Two hydrographic surveys and a one-dimensional mixed layer model are used to assess the role of air-sea fluxes in forming deep Subantarctic Mode Water (SAMW) mixed layers in the southeast Pacific Ocean. Forty-two SAMW mixed layers deeper than 400 m were observed north of the Subantarctic Front during the 2005 winter cruise, with the deepest mixed layers reaching 550 m. The densest, coldest, and freshest mixed layers were found in the cruise's eastern sections near 77°W. The deep SAMW mixed layers were observed concurrently with surface ocean heat loss of approximately −200 W m−2. The heat, momentum, and precipitation flux fields of five flux products are used to force a one-dimensional KPP mixed layer model initialized with profiles from the 2006 summer cruise. The simulated winter mixed layers generated by all of the forcing products resemble Argo observations of SAMW; this agreement also validates the flux products. Mixing driven by buoyancy loss and wind forcing is strong enough to deepen the SAMW layers. Wind-driven mixing is central to SAMW formation, as model runs forced with buoyancy forcing alone produce shallow mixed layers. Air-sea fluxes indirectly influence winter SAMW properties by controlling how deeply the profiles mix. The stratification and heat content of the initial profiles determine the properties of the SAMW and the likelihood of deep mixing. Summer profiles from just upstream of Drake Passage have less heat stored between 100 and 600 m than upstream profiles, and so, with sufficiently strong winter forcing, form a cold, dense variety of SAMW.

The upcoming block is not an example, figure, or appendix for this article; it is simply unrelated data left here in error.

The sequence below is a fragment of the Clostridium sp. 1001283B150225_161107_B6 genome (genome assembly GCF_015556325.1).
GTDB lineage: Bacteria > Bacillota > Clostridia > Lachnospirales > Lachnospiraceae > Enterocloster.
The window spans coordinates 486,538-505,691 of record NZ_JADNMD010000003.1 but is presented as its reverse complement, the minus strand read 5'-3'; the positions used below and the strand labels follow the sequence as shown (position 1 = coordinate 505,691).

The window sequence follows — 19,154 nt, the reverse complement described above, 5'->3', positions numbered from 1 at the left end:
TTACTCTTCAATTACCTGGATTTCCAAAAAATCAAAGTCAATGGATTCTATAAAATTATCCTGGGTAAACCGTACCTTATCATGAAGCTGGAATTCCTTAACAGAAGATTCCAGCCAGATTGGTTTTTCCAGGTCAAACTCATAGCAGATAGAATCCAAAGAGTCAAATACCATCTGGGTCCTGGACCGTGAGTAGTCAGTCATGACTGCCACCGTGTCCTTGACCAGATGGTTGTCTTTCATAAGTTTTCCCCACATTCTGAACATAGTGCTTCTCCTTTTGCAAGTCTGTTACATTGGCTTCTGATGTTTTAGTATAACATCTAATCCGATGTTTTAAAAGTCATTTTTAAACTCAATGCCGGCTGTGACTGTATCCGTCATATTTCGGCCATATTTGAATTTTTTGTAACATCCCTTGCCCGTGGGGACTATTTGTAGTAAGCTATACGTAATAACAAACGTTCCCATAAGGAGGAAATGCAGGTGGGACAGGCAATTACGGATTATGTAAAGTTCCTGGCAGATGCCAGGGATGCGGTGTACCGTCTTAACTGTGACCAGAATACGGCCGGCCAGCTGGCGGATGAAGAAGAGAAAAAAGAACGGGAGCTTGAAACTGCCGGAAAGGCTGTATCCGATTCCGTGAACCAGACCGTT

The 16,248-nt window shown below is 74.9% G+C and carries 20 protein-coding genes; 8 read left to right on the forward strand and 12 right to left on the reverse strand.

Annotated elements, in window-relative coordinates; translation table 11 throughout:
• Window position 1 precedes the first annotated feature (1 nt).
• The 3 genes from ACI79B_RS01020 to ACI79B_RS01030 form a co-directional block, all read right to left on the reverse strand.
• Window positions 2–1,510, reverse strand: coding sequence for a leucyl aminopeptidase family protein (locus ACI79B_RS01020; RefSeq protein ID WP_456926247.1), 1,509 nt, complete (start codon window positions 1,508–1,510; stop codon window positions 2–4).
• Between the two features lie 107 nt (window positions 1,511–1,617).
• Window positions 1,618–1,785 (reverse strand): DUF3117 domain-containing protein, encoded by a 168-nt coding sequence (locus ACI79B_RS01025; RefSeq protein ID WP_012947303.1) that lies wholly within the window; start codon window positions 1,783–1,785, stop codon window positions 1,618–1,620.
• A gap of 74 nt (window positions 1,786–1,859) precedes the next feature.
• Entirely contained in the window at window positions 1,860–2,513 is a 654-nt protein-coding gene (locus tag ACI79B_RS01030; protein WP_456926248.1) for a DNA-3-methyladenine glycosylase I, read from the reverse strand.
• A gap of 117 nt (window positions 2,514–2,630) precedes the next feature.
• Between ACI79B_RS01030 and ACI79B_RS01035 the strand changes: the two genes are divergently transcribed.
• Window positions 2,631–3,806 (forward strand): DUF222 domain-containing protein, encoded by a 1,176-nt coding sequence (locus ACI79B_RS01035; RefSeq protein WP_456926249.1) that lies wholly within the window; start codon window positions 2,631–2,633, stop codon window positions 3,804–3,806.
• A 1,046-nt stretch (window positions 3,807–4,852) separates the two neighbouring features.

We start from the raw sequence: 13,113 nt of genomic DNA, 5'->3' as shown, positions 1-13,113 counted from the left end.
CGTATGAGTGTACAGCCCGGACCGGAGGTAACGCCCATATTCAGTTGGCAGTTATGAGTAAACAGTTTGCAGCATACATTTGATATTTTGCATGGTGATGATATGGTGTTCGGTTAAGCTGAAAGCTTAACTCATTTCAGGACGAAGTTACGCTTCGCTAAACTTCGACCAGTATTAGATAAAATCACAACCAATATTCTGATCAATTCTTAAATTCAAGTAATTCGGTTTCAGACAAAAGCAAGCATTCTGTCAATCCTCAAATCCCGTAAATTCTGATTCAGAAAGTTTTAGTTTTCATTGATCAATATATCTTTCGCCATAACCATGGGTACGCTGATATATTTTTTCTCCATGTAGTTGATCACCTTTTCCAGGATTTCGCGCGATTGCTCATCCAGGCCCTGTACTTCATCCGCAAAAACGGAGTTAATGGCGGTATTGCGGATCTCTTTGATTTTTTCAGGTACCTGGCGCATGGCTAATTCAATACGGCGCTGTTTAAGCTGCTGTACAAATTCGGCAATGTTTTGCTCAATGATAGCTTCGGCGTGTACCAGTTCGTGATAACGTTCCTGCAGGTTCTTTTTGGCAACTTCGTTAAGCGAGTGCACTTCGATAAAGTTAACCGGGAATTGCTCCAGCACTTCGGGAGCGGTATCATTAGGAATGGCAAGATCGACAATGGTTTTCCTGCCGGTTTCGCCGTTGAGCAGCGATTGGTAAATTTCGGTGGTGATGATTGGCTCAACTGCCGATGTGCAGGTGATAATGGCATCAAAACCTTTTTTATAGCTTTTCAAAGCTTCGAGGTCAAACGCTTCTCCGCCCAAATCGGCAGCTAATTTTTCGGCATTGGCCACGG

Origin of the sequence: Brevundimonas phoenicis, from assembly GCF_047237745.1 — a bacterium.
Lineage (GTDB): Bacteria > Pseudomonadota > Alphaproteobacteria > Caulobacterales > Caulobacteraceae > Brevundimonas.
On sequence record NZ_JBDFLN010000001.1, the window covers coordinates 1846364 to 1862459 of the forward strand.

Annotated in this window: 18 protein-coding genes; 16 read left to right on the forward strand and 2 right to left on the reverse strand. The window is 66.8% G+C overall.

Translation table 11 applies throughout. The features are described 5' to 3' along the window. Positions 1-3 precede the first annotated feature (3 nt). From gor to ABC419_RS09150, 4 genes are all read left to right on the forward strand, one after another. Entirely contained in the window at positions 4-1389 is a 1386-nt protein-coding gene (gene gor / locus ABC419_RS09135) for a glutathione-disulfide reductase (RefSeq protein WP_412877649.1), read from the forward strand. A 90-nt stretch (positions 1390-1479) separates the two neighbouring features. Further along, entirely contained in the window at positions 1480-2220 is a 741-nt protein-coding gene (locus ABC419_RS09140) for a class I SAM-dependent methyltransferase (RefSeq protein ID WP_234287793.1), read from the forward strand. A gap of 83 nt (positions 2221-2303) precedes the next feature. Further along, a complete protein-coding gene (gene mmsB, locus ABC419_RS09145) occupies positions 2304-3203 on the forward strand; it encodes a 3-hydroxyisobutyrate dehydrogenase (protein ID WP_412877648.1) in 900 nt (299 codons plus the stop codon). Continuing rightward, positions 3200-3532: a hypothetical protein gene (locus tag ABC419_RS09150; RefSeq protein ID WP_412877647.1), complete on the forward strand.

• Working Paper
    United States contributions to the Second International Indian Ocean Expedition (US IIOE-2)